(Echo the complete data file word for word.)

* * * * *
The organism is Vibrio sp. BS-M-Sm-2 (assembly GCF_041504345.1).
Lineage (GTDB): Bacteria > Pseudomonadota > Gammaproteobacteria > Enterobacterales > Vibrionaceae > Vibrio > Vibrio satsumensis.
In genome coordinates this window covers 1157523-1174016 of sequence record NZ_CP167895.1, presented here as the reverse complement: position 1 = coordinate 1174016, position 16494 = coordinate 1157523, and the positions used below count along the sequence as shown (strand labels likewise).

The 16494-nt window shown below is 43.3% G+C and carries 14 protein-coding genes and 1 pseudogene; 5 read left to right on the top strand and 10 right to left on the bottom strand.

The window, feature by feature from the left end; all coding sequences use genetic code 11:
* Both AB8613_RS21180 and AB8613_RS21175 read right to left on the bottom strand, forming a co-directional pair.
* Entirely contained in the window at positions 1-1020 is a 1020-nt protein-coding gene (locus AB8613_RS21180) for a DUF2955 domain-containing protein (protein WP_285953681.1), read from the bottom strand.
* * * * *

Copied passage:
The organism is Vibrio sp. BS-M-Sm-2 (assembly GCF_041504345.1).
Lineage (GTDB): Bacteria > Pseudomonadota > Gammaproteobacteria > Enterobacterales > Vibrionaceae > Vibrio > Vibrio satsumensis.
In genome coordinates this window covers 1157523-1174016 of sequence record NZ_CP167895.1, presented here as the reverse complement: position 1 = coordinate 1174016, position 16494 = coordinate 1157523, and the positions used below count along the sequence as shown (strand labels likewise).

The 16494-nt window shown below is 43.3% G+C and carries 14 protein-coding genes and 1 pseudogene; 5 read left to right on the top strand and 10 right to left on the bottom strand.

The window, feature by feature from the left end; all coding sequences use genetic code 11:
* Both AB8613_RS21180 and AB8613_RS21175 read right to left on the bottom strand, forming a co-directional pair.
* Entirely contained in the window at positions 1-1020 is a 1020-nt protein-coding gene (locus AB8613_RS21180) for a DUF2955 domain-containing protein (protein WP_285953681.1), read from the bottom strand.